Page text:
They are enzyme proteins that can also transport galactose and fructose, in addition to glucose.

termine the level of nutrient intake that would prevent deficiency disor- ders. Certain coupled with sodium (glucose transporter, GLUT 2), whereas fructose is.

Tests displaying the status “New York Approved: Yes” are approved or conditionally approved by New York State and do not require an NYS “NPL” exemption. Please note Presentation of GLUT1 Transporter Deficiency.

Glucose Transporter Type I Deficiency (G1D) at 25 (1990-2015): Presumptions, Facts, and the Lives of Persons With This Rare Disease Juan M. Pascual & Gabriel M. Ronen

Glucose transporter deficiency

The main pathophysiological mechanism of Facilitated glucose transporter protein type 1 (GLUT1) deficiency syndrome impaired glucose transport into brain-A review. Eur J Pediatr. 161: 295-304.

Glucose transporter deficiency

Primary defects in glucose transport all appear to be extremely rare and not all possible deficiencies have been identified. • GLUT1 deficiency syndrome is a metabolic disorder due to defective transport of glucose across the blood-brain barrier.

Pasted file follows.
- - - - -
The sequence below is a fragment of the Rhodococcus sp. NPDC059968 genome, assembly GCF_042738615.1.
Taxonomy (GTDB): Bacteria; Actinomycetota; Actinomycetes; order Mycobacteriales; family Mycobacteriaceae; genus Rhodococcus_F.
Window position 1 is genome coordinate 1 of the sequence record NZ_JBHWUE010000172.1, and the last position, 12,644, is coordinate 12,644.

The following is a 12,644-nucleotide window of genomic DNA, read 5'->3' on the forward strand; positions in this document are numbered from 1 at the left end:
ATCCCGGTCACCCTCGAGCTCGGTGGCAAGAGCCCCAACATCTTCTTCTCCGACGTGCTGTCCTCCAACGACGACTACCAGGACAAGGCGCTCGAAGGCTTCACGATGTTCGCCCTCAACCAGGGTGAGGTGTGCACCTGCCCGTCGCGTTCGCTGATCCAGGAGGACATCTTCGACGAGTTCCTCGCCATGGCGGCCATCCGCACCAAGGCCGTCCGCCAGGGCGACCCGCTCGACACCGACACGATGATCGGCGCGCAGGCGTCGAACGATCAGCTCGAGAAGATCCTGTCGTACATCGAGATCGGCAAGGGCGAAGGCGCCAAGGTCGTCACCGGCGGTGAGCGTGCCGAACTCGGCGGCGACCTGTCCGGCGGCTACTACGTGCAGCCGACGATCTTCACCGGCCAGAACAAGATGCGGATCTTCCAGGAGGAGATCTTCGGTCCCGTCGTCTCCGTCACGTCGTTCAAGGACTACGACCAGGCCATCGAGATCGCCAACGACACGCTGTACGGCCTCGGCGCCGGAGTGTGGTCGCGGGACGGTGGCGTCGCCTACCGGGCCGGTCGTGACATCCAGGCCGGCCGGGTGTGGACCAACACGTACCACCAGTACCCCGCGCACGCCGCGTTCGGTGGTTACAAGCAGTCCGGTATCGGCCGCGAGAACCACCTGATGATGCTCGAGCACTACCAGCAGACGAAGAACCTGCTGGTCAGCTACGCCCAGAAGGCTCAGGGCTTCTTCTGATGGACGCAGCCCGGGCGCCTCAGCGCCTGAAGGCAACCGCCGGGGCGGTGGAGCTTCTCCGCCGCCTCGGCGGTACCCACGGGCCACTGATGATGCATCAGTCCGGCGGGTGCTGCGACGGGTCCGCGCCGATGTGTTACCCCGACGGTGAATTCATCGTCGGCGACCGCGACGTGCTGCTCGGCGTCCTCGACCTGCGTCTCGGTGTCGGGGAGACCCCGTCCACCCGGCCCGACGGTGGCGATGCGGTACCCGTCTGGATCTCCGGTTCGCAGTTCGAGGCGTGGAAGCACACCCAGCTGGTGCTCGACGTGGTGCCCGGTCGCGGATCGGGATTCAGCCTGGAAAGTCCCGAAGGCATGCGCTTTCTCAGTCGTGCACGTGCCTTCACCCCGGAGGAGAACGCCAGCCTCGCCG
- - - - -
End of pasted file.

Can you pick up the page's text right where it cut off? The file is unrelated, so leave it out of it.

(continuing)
Glucose transporter deficiency

2020-07-21 · Glucose transporters in the GLUT family use facilitative diffusion to transport glucose across the plasma membrane. They are enzyme proteins that can also transport galactose and fructose, in addition to glucose. GLUTs are expressed in a wide variety of cells, from red blood cells to liver to the brain. Glucose transporter type 1 deficiency syndrome (GLUT1DS) causes central nervous system dysfunction including intractable epilepsy caused by impaired glucose transport to the brain.

Facilitated glucose transporter protein type 1 (GLUT1) deficiency syndrome: impaired glucose transport into brain-- a review. Klepper J, Voit T. Eur J Pediatr, 161(6):295-304, 16 Apr 2002 Cited by: 87 articles | PMID: 12029447.
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Glucose transporter type1 (GLUT-1) deficiency may be rare, but it is a preventable cause of severe learning difficulties; and therefore there is an urgency in making an early diagnosis. Suspicions must be roused when intractable seizures occur in infancy. These may be associated with acquired microcephaly and developmental delay.